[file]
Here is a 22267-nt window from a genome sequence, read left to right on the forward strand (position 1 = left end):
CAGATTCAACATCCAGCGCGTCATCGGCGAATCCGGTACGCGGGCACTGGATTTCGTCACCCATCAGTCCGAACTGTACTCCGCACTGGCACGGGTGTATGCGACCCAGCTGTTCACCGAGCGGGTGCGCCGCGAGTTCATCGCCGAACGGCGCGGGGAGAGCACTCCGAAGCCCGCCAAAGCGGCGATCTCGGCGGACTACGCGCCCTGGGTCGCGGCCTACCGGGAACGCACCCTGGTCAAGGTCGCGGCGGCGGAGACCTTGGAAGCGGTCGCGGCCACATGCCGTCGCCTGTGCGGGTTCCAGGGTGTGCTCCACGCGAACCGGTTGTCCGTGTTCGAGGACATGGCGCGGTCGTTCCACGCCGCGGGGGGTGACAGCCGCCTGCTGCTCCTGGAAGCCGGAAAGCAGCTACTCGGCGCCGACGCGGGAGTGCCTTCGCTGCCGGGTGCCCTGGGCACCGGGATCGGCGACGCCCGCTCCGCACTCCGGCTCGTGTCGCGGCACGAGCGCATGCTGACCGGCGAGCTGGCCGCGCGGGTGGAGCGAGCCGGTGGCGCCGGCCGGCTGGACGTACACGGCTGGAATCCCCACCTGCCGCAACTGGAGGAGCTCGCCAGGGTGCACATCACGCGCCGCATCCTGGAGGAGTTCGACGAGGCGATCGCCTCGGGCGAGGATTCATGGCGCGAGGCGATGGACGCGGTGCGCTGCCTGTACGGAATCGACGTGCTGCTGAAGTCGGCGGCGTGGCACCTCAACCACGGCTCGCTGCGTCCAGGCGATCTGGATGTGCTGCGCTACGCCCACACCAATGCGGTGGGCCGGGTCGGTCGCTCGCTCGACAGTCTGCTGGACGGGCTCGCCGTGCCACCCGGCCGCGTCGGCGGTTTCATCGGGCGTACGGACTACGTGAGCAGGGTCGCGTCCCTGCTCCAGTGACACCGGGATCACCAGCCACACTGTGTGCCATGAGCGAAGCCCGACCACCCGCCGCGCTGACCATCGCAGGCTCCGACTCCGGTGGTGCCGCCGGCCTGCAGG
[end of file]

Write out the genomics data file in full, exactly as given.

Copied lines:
Here is a 22267-nt window from a genome sequence, read left to right on the forward strand (position 1 = left end):
CAGATTCAACATCCAGCGCGTCATCGGCGAATCCGGTACGCGGGCACTGGATTTCGTCACCCATCAGTCCGAACTGTACTCCGCACTGGCACGGGTGTATGCGACCCAGCTGTTCACCGAGCGGGTGCGCCGCGAGTTCATCGCCGAACGGCGCGGGGAGAGCACTCCGAAGCCCGCCAAAGCGGCGATCTCGGCGGACTACGCGCCCTGGGTCGCGGCCTACCGGGAACGCACCCTGGTCAAGGTCGCGGCGGCGGAGACCTTGGAAGCGGTCGCGGCCACATGCCGTCGCCTGTGCGGGTTCCAGGGTGTGCTCCACGCGAACCGGTTGTCCGTGTTCGAGGACATGGCGCGGTCGTTCCACGCCGCGGGGGGTGACAGCCGCCTGCTGCTCCTGGAAGCCGGAAAGCAGCTACTCGGCGCCGACGCGGGAGTGCCTTCGCTGCCGGGTGCCCTGGGCACCGGGATCGGCGACGCCCGCTCCGCACTCCGGCTCGTGTCGCGGCACGAGCGCATGCTGACCGGCGAGCTGGCCGCGCGGGTGGAGCGAGCCGGTGGCGCCGGCCGGCTGGACGTACACGGCTGGAATCCCCACCTGCCGCAACTGGAGGAGCTCGCCAGGGTGCACATCACGCGCCGCATCCTGGAGGAGTTCGACGAGGCGATCGCCTCGGGCGAGGATTCATGGCGCGAGGCGATGGACGCGGTGCGCTGCCTGTACGGAATCGACGTGCTGCTGAAGTCGGCGGCGTGGCACCTCAACCACGGCTCGCTGCGTCCAGGCGATCTGGATGTGCTGCGCTACGCCCACACCAATGCGGTGGGCCGGGTCGGTCGCTCGCTCGACAGTCTGCTGGACGGGCTCGCCGTGCCACCCGGCCGCGTCGGCGGTTTCATCGGGCGTACGGACTACGTGAGCAGGGTCGCGTCCCTGCTCCAGTGACACCGGGATCACCAGCCACACTGTGTGCCATGAGCGAAGCCCGACCACCCGCCGCGCTGACCATCGCAGGCTCCGACTCCGGTGGTGCCGCCGGCCTGCAGG